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Software firms want copyright law rewrite

By Jaqui ·
A group of large software companies has taken the first step toward inciting a tussle with the telecommunications industry by asking Congress to rewrite copyright law so alleged Internet pirates can be more easily targeted by lawsuits.

The group of companies, which is known as the Business Software Alliance, counts as members Microsoft, Autodesk, Borland, Intuit, Sybase and Symantec, among others. The group released a general outline of its suggestions on Thursday in a white paper that effectively describes its legislative proposals for 2005. The companies say they fear a revenue-sapping future in which software programs are traded as frequently and readily on peer-to-peer networks as MP3 music files are today."

interesting concept, doubt even clarifying the laws will stop the piracy though.

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Hmmm :-{ >

by 5jgibbs In reply to I'm against it. Go figur ...

If software co. want there software safe from piracy, then they should make there techniques better for securing the software. I am totally against all this crap movement to prevent people from downloading stuff from the internet. No.1 YOU pay for YOUR CONNECTION to the internet. I pay to do what I WANT on the internet. Why can?t the USA get it. I am scared to live in this country sometimes, the government is to controlled by people with money. That?s going to change or we are all in for a lot of trouble.

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you can't

by Jaqui In reply to Hmmm :-{ >

existing other means aren't very sucessfull.
I have seen software the requires hardware dongles to work that has been cracked to work without it.

license manager software broken.

the honour method is effectively useless.

silly thing is, even the commercial apps for linux I have only seen one that was cracked to work without being legal copy, and that came from cracking the windows version of same app I bet.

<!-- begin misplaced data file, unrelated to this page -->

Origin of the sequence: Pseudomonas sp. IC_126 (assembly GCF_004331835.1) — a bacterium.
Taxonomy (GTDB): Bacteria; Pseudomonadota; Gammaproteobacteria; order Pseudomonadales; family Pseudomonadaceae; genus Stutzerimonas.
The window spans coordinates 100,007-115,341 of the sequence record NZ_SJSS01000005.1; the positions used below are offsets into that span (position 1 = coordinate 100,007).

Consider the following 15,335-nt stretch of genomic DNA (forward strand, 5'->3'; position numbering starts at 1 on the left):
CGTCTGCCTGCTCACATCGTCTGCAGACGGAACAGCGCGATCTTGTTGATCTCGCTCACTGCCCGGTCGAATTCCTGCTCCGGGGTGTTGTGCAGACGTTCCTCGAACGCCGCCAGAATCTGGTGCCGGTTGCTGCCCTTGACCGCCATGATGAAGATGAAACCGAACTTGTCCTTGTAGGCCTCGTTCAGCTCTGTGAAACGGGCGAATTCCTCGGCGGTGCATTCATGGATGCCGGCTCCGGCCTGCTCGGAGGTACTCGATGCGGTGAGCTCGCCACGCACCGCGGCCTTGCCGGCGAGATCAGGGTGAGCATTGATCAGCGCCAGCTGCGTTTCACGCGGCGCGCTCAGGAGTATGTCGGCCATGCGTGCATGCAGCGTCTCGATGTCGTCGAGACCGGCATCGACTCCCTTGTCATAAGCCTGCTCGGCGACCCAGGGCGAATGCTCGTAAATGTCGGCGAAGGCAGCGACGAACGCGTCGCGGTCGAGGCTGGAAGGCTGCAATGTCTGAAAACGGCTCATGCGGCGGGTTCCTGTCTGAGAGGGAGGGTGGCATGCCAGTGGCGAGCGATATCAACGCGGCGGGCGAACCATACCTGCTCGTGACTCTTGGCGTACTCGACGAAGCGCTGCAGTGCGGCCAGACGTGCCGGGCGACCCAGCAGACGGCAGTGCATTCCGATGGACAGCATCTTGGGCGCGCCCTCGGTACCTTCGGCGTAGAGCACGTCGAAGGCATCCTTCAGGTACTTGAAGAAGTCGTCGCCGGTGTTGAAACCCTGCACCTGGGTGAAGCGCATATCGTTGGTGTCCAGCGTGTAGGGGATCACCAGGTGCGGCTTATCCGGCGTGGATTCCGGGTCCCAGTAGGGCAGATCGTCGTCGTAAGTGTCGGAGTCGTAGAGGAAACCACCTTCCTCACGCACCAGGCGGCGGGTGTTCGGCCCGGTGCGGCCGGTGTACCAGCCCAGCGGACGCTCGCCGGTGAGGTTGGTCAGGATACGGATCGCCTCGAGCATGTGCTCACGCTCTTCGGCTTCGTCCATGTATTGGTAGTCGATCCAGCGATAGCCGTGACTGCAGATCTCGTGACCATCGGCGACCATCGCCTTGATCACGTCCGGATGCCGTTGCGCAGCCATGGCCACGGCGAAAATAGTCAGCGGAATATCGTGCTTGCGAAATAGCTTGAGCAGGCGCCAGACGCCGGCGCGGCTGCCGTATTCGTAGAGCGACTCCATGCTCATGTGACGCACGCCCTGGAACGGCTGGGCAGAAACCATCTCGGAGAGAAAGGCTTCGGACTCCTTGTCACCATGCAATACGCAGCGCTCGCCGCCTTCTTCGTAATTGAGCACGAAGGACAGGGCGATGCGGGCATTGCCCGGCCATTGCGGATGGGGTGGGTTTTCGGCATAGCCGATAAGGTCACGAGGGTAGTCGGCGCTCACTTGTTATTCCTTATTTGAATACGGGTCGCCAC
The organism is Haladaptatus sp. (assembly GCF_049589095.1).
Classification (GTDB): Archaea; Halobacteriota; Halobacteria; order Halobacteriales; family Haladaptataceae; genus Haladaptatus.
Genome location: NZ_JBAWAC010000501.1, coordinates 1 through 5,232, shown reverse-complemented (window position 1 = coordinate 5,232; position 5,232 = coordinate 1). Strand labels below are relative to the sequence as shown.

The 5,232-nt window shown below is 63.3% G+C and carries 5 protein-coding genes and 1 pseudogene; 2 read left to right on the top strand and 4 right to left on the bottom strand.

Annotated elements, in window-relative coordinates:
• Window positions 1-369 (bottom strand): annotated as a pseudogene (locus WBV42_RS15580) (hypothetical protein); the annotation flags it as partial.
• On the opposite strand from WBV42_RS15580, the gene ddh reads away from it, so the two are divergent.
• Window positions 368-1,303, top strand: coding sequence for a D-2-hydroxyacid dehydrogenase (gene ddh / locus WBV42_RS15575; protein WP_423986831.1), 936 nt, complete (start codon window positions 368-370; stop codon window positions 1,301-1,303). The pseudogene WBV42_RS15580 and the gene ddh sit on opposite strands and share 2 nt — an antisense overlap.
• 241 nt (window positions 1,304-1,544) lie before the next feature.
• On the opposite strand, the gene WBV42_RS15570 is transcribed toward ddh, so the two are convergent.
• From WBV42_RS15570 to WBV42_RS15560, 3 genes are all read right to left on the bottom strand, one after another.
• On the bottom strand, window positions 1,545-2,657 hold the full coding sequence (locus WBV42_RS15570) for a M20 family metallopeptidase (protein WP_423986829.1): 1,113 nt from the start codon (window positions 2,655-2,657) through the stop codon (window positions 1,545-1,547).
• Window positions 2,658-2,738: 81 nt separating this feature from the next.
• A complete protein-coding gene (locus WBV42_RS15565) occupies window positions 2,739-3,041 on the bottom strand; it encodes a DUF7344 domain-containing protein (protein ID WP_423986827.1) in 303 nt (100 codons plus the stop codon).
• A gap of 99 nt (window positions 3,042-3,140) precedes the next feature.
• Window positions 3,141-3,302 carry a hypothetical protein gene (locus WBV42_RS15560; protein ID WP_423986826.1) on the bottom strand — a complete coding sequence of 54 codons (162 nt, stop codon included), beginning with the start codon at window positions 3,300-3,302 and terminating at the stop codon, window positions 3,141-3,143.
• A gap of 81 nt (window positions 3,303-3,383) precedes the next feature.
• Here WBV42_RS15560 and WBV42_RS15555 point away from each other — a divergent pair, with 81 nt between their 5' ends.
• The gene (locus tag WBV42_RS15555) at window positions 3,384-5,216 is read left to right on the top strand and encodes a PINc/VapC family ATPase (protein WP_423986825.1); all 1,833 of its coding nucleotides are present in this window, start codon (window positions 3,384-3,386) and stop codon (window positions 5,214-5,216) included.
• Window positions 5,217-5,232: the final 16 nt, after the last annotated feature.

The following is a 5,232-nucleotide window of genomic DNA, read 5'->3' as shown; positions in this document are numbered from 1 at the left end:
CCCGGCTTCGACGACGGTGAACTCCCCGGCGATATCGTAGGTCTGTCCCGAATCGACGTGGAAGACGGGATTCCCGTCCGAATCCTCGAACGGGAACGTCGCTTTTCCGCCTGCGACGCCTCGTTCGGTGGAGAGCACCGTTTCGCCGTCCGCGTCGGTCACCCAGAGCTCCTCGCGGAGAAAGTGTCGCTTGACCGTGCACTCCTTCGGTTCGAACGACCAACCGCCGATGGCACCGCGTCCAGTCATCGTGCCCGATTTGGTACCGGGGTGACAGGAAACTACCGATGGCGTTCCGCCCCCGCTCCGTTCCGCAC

so, for reducing license violations at this time, the most effective means is to be coding open source os software. this doesn't mean coding open source, just coding only for those os.

or do what autodesk has started, autocad is now only on thier computers, you license the right to access it online and run it.

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So does Maya

by Oz_Media In reply to you can't

Maya needs to be centrally managed on a registered server now.

Eac user that logs in is verified with MAYA online before being able to use it on your own server.

But it is worth the $16K that's for sure!

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oodest thing though

by Jaqui In reply to Software firms want copyr ...

both Borland and Sybase are giving away a lot of thier software.

Borland builderx, kylix, interbase are free.

Sybase ase free for all os.

yet they want to stop piracy?
how many people read the license agreement that prohibits redistribution of these free items?
redistributing them is piracy? according to the companies it is.

then there is the oddities, such as, an initiative of McNeel and Associates to promote the 3dm file format used in thier app Rhinoceros Nurbs Modeller.
you can download several tools in the source archive, but they don't allow giving the archive away.

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by Oz_Media In reply to oodest thing though

Meaning that you can't repackage the free code as your own or sell it for a profit, especially when it kills someone's computer.